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  1. #31
    Super Member
    Join Date
    Dec 2000
    Posts
    6,737
    Tractor
    JD 8320 MFWD, JD 6415 MFWD, FEL, and cab, John Deere MFWD 4600, John Deere 4020, John Deere 4430, John Deere 455 mower, Deutz, and Gehl 4610 perkins skidsteer

    Default Re: Disk vs tiller revisited

    Alan,
    My neighbor has a 10 foot hydraulic disc for sale for $175. Around here they rarely go for alot more than that.



  2. #32
    Elite Member
    Join Date
    Apr 2000
    Posts
    3,611
    Location
    Grayson County, TX
    Tractor
    Kubota B2710

    Default Re: Disk vs tiller revisited

    Wish I could find a similar deal. Maybe I just don't know where to look. Do the hydraulics hook up to the tractor? I don't think I've got a place to plug into on my 2710, plus unfortunately my little tractor might not be able to budge a 10 footer.

    Alan L., TX

  3. #33
    Super Member
    Join Date
    Dec 2000
    Posts
    6,737
    Tractor
    JD 8320 MFWD, JD 6415 MFWD, FEL, and cab, John Deere MFWD 4600, John Deere 4020, John Deere 4430, John Deere 455 mower, Deutz, and Gehl 4610 perkins skidsteer

    Default Re: Disk vs tiller revisited

    Yes the hydraulics hook up to the tractor. Those discs like you are talking about from KK though go really cheap at the farm sales that I've been to, like $100.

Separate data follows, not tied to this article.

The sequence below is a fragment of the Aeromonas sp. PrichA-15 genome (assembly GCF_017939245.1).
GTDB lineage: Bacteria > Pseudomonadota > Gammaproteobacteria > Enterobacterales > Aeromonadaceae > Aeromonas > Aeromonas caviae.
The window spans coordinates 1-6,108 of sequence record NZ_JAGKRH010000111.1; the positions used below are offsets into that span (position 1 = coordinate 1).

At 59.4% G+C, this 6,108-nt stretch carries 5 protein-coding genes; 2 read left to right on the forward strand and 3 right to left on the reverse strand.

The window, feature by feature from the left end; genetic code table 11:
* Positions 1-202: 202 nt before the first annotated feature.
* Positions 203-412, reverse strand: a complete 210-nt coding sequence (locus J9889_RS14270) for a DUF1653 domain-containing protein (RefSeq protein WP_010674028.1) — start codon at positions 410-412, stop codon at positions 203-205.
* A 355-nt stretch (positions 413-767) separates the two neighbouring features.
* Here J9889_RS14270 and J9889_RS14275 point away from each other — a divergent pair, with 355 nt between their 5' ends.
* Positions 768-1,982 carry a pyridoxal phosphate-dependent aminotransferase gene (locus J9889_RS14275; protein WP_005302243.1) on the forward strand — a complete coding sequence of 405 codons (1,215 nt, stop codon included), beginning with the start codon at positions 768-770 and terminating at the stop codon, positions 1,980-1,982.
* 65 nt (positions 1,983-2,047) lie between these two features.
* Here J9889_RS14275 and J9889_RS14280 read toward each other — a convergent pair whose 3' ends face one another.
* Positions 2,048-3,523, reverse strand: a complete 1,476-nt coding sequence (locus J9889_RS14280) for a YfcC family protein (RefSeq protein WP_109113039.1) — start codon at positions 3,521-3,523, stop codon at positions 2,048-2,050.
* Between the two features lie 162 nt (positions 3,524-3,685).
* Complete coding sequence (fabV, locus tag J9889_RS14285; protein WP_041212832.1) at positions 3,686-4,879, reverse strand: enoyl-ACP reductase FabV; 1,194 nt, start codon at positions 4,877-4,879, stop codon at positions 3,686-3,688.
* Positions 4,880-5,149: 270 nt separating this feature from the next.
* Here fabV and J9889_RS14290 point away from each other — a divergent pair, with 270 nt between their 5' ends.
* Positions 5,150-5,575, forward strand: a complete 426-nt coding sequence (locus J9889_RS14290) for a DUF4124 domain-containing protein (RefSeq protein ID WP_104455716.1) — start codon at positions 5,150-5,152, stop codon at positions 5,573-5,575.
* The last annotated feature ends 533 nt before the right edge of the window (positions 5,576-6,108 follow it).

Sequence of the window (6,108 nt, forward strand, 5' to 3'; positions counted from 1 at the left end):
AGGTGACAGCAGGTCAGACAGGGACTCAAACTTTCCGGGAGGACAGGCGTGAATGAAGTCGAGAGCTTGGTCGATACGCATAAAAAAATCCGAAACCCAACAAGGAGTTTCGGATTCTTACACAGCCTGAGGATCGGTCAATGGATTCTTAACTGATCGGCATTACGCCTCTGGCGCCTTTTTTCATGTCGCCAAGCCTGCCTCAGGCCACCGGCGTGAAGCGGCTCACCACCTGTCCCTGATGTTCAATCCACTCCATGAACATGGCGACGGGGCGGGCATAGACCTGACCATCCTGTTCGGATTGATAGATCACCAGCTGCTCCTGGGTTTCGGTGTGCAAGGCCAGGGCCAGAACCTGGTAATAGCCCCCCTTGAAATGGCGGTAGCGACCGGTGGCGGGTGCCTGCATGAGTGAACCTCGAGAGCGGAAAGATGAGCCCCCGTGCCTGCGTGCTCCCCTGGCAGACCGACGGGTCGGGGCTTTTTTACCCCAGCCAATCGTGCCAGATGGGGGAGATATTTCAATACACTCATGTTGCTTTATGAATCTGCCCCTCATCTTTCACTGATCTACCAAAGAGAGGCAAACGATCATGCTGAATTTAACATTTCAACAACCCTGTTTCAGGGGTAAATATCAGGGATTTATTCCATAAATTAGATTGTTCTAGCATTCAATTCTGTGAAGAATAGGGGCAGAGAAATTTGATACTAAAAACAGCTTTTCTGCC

4. #34
    Veteran Member
    Join Date
    Oct 2000
    Posts
    1,573
    Location
    Waco, Texas
    Tractor
    Kubota B2910; Kubota T1670

    Default Re: Disk vs tiller revisited

    Alan,

    My dad had a Ford 1100 for about 20 years and serviced about a 1 acre garden with it. Actually, I did most of the work 'cause I thought it was COOL,[img]/w3tcompact/icons/wink.gif[/img] and it was! It had 11 drawbar hp (4wd) and it pulled a single bottom plow and a 4 foot disk. We weighted the disk with a large piece of railroad steel that must have weighed 200 lbs, don't know, because I wasn't big enough to take it off. Changing the angle of the top link caused it to cut more or less, and also allowed you to throw dirt to the center to make terraces to control erosion. Call it a "toy" disk if you like, but it busted up the soil fine enough to use a walk-behind planter. But folks are right, the soil moisture is very important, too wet and it clumps between the disk's blades. To dry and you have to make umpteen passes to break up the clods. Just a matter of experience. If I were in your shoes and were buying new, I would go for the tiller, given the small price difference you are seeing. But if I could get a used plow and disk for cheap, I know they would do fine. I second Bird's opinion that you would need to plow it first, and you would not be happy with the results from just disking.

    Also, one more thing. If the plow and/or disk you buy is severely pitted from rust, it will not sluff the dirt very well and you will be unhappy. Plows and disks require periodic washing and coating with a rust inhibiter, in my experience. We always used old motor oil. Maybe a tiller wouldn't be as bad about that.


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